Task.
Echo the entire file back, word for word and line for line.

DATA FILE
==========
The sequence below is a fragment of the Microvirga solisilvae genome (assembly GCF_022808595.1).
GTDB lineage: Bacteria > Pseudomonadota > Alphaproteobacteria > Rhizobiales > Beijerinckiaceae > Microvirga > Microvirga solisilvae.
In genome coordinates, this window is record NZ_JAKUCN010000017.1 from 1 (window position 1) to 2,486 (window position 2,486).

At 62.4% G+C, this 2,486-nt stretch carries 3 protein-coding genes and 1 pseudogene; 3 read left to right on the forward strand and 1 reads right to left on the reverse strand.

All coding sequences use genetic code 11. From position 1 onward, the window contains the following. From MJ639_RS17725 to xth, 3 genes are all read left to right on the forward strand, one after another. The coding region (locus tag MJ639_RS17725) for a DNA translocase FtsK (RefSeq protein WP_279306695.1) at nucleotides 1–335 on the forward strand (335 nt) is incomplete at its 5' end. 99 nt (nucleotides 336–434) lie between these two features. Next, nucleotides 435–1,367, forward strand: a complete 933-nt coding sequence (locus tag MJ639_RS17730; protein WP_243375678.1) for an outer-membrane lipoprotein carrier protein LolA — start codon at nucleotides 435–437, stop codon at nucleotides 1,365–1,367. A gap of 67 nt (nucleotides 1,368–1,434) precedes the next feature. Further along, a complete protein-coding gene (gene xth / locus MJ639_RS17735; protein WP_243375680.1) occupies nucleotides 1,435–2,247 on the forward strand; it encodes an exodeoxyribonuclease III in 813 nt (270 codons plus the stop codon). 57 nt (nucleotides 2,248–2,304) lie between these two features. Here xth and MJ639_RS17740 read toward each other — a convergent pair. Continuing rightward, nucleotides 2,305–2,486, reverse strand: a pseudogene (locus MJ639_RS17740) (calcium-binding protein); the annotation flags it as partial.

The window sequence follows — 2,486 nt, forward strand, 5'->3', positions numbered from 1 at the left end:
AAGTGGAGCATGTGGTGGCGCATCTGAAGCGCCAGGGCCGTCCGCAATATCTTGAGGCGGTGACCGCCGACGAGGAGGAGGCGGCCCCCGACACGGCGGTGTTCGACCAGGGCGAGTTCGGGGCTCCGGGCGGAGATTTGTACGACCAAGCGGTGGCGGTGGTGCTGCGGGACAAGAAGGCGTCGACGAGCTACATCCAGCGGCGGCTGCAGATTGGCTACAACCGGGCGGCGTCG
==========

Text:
The sequence below is a fragment of the Microvirga solisilvae genome (assembly GCF_022808595.1).
GTDB lineage: Bacteria > Pseudomonadota > Alphaproteobacteria > Rhizobiales > Beijerinckiaceae > Microvirga > Microvirga solisilvae.
In genome coordinates, this window is record NZ_JAKUCN010000017.1 from 1 (window position 1) to 2,486 (window position 2,486).

At 62.4% G+C, this 2,486-nt stretch carries 3 protein-coding genes and 1 pseudogene; 3 read left to right on the forward strand and 1 reads right to left on the reverse strand.

All coding sequences use genetic code 11. From position 1 onward, the window contains the following. From MJ639_RS17725 to xth, 3 genes are all read left to right on the forward strand, one after another. The coding region (locus tag MJ639_RS17725) for a DNA translocase FtsK (RefSeq protein WP_279306695.1) at nucleotides 1–335 on the forward strand (335 nt) is incomplete at its 5' end. 99 nt (nucleotides 336–434) lie between these two features. Next, nucleotides 435–1,367, forward strand: a complete 933-nt coding sequence (locus tag MJ639_RS17730; protein WP_243375678.1) for an outer-membrane lipoprotein carrier protein LolA — start codon at nucleotides 435–437, stop codon at nucleotides 1,365–1,367. A gap of 67 nt (nucleotides 1,368–1,434) precedes the next feature. Further along, a complete protein-coding gene (gene xth / locus MJ639_RS17735; protein WP_243375680.1) occupies nucleotides 1,435–2,247 on the forward strand; it encodes an exodeoxyribonuclease III in 813 nt (270 codons plus the stop codon). 57 nt (nucleotides 2,248–2,304) lie between these two features. Here xth and MJ639_RS17740 read toward each other — a convergent pair. Continuing rightward, nucleotides 2,305–2,486, reverse strand: a pseudogene (locus MJ639_RS17740) (calcium-binding protein); the annotation flags it as partial.

The window sequence follows — 2,486 nt, forward strand, 5'->3', positions numbered from 1 at the left end:
AAGTGGAGCATGTGGTGGCGCATCTGAAGCGCCAGGGCCGTCCGCAATATCTTGAGGCGGTGACCGCCGACGAGGAGGAGGCGGCCCCCGACACGGCGGTGTTCGACCAGGGCGAGTTCGGGGCTCCGGGCGGAGATTTGTACGACCAAGCGGTGGCGGTGGTGCTGCGGGACAAGAAGGCGTCGACGAGCTACATCCAGCGGCGGCTGCAGATTGGCTACAACCGGGCGGCGTCG